Factors Influencing Aggression
Aggression is acting in a manner with the intention of hurting another person to whom the behavior is directed. These actions may be verbal or physical and they occur suddenly with no apparent reason or they can result from a frustrating situation. There are three theories that attempt to explain aggressive behavior. The first one explains that aggression is an instinct which was developed by Sigmund Freud stating that people instinctively direct anger towards others to avoid aggressing against themselves. The second theory states that aggression is stimulated by external sources, the stimuli being frustration while the third one states that aggression is a learned behavior (Dugan, 2004). However, the factors that influence aggressive behaviors can be broadly categorized into psychosocial and biological. This paper will analyze the biological and psychosocial factors that contribute to aggressive behavior.
Altruism and diffusion of responsibility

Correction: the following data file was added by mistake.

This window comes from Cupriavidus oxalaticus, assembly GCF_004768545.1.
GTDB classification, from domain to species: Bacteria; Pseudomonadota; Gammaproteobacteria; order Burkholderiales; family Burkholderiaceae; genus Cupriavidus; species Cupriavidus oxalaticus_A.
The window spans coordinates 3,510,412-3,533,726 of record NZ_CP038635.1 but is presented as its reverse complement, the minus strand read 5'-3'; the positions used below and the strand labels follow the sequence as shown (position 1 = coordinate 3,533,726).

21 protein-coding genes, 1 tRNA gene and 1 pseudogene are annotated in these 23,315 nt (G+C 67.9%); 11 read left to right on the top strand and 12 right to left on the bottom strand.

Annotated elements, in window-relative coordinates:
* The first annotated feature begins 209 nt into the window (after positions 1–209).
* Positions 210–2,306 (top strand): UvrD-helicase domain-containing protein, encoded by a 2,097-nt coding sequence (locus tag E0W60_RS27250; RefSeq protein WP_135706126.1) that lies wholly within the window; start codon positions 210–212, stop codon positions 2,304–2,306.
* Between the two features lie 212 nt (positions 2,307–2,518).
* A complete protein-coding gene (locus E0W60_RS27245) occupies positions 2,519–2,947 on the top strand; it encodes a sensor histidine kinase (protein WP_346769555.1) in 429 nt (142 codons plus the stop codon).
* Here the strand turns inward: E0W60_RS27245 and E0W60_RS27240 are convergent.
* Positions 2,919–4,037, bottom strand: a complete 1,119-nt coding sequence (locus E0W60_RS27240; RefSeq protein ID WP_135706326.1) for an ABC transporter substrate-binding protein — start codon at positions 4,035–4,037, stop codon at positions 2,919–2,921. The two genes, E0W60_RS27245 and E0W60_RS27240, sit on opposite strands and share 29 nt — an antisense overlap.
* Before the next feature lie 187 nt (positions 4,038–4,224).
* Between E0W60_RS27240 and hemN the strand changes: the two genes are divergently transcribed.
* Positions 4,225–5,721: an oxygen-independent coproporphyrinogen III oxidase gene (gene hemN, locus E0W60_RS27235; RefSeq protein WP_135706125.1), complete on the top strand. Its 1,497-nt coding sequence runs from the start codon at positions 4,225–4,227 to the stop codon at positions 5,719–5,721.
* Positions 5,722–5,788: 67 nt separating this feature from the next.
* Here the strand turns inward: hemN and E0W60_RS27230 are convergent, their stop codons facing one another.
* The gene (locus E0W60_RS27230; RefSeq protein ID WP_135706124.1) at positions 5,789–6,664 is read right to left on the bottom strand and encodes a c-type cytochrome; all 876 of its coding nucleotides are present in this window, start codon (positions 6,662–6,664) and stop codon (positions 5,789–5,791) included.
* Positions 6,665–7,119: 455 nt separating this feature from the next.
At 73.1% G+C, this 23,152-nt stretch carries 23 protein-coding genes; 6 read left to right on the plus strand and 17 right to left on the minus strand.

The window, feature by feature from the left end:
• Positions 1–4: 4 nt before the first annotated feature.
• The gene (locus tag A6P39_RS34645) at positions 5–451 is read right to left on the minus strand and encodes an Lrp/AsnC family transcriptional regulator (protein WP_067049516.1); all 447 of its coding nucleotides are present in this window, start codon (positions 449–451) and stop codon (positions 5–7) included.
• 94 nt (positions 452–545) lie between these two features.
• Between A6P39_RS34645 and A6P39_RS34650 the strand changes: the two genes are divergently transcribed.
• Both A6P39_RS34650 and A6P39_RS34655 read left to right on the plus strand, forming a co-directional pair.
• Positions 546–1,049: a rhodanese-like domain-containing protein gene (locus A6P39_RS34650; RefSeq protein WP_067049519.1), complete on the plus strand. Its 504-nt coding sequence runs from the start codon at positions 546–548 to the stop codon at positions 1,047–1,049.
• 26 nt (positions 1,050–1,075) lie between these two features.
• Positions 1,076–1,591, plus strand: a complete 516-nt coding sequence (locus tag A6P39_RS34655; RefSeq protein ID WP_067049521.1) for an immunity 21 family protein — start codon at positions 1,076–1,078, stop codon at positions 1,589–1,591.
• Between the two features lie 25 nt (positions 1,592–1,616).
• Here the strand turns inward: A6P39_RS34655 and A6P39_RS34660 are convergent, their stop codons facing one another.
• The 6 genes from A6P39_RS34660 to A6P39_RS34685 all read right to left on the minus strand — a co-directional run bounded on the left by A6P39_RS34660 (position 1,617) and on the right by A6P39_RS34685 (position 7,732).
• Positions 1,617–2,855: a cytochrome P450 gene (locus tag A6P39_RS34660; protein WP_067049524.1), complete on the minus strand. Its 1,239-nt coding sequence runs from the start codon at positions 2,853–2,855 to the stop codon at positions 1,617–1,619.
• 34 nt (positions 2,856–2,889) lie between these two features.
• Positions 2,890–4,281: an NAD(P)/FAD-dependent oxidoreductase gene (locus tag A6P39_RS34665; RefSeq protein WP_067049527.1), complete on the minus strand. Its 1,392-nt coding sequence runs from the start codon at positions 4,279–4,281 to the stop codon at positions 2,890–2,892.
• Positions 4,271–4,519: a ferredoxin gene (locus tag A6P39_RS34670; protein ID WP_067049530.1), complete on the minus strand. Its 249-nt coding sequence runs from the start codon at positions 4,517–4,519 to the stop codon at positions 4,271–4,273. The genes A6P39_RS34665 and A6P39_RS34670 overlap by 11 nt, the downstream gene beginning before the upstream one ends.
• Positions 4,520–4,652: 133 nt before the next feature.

Altruism is unselfish behavior towards the welfare of others with no obvious gain for the provider. The different reasons for altruism are empathy, guilt as well as other emotions or relieving the negative state (Cardwell & Flanagan, 2003, pp. 43). Diffusion of responsibility is the concept that each individual in a group is responsible for an equal proportion of effort depending on the number of people in that group. This means that each individual will contribute much less effort than if the person was acting alone. unlike aggression, these are pro-social behaviors and instead of causing harm or damage to individuals, they promote the well being of other people.
Latane's theory of psychology